Those with associate’s degrees in nursing and an RN licensure can enroll in an RN-to-BSN program, which takes around two years to complete.
After obtaining a BSN degree, one must complete a CRNA master’s program, which can take up to three years. Upon completion of a CRNA program, nurses must take and pass the national certification exam which allows them to practice in all 50 states.
The estimated annual salary for Certified Registered Nurse Anesthetists is $159,690, or $75.81 hourly. Visit our nurse anesthetist career profile page to find more information about a career as a CRNA.
Anesthesiology assistants work on the anesthesia team under the supervision of physician anesthesiologists. The main duties of anesthesiology assistants include operating anesthesia equipment, monitoring patients during procedures, and caring for them after surgery.
In addition, anesthesiologist assistants perform pre-procedure duties such as reviewing medical histories, providing physical examinations, and patient interviews. They also design and implement anesthesia care plans and administer local and general anesthesia, among other responsibilities.
To become one, the first step is earning a bachelor’s degree with curricula similar to a pre-med student, with courses in biology, chemistry, physics, and more. The next step is preparing for and taking the Medical College Admissions Test (MCAT) and applying for an anesthesiologist assistant master’s program.
The master’s program typically takes two years to complete after undergraduate studies. After these two years, additional training is required in the field, involving 600 hours of classroom and laboratory work, 2,000 hours of clinical training, and 63 didactic hours, which can be completed alongside their master’s degree.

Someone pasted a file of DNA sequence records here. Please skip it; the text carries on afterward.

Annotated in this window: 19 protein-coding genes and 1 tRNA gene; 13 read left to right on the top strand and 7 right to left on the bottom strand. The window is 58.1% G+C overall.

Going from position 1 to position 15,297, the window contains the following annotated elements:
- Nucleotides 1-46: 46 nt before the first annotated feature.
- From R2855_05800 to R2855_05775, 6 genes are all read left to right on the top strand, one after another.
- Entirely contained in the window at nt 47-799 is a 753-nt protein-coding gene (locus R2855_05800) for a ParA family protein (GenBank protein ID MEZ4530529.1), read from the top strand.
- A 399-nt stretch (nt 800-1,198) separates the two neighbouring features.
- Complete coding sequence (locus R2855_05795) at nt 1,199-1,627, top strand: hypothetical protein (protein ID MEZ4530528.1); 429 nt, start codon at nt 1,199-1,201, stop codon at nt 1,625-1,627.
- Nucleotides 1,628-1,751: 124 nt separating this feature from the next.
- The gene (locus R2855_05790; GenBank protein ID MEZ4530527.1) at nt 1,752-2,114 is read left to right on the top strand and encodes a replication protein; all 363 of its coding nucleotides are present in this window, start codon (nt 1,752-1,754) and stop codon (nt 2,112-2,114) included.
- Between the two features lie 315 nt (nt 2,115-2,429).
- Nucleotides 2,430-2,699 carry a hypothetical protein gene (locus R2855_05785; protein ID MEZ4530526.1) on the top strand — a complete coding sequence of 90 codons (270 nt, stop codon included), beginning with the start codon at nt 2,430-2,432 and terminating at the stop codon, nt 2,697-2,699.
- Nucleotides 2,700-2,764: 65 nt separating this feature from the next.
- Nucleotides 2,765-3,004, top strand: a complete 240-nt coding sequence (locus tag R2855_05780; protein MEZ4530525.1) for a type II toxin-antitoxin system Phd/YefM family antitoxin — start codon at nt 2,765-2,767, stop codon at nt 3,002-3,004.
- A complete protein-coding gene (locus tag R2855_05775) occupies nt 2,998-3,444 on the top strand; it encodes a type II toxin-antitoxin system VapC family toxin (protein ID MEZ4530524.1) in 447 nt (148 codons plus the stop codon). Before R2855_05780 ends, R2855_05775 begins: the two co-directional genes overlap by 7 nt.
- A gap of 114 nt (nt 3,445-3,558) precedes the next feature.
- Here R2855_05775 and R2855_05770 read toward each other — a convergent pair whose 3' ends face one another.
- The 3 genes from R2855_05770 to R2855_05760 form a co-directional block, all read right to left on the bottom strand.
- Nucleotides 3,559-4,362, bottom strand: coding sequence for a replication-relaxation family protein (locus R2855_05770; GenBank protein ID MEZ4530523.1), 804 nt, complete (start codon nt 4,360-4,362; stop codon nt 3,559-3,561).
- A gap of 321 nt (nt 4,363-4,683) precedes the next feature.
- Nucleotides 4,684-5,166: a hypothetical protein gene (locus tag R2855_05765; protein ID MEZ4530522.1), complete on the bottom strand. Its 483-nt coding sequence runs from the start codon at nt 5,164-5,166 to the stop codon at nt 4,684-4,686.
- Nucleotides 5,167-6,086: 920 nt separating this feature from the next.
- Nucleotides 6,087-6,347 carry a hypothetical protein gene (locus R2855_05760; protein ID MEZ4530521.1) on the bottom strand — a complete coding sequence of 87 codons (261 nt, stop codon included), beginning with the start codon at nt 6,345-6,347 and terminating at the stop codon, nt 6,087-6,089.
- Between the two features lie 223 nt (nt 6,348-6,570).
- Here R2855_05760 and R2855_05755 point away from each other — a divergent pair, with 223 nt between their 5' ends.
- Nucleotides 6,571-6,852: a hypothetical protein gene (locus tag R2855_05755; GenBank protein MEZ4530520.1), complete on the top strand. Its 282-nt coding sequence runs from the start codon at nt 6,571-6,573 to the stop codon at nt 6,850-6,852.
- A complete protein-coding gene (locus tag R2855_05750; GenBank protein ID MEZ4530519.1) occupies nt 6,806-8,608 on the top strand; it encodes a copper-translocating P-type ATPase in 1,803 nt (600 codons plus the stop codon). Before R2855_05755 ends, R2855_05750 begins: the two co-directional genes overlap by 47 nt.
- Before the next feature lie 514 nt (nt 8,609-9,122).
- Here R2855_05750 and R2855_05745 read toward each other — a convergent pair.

After completing and passing the 6-hour National Commission for the Certification of Anesthesiologist Assistants (NCCAA) certification exam, one is officially certified as an anesthesiologist assistant.
Anesthesiologist assistants earn an estimated salary of $97,280 annually, or $46.77 hourly. Explore the full career profile to read more about anesthesiologist assistants.
4. Anesthesia Technician
Anesthesia technicians are allied healthcare workers who are involved in all aspects of a patient’s anesthetic care. They contribute to a safe and successful anesthesia experience for patients and help to ensure the current functioning of anesthesia equipment before, during, and after surgical procedures.
According to Salary.com, the median annual salary for anesthesia technicians is $38,852. The minimum education level necessary to become an anesthesia technician is a high school diploma, but many hospitals prefer one to complete a degree program (the majority of which are online).
Certification is achieved through passing the American Society of Anesthesia Technologists and Technicians (ASATT) national certification exam, which covers topics like infection control techniques, operating room duties, and different types of anesthesia.
Careers in anesthesia require advanced education and skills, but are rewarding and high-paying. To browse current hospital job openings in the anesthesia field, visit our career opportunities page.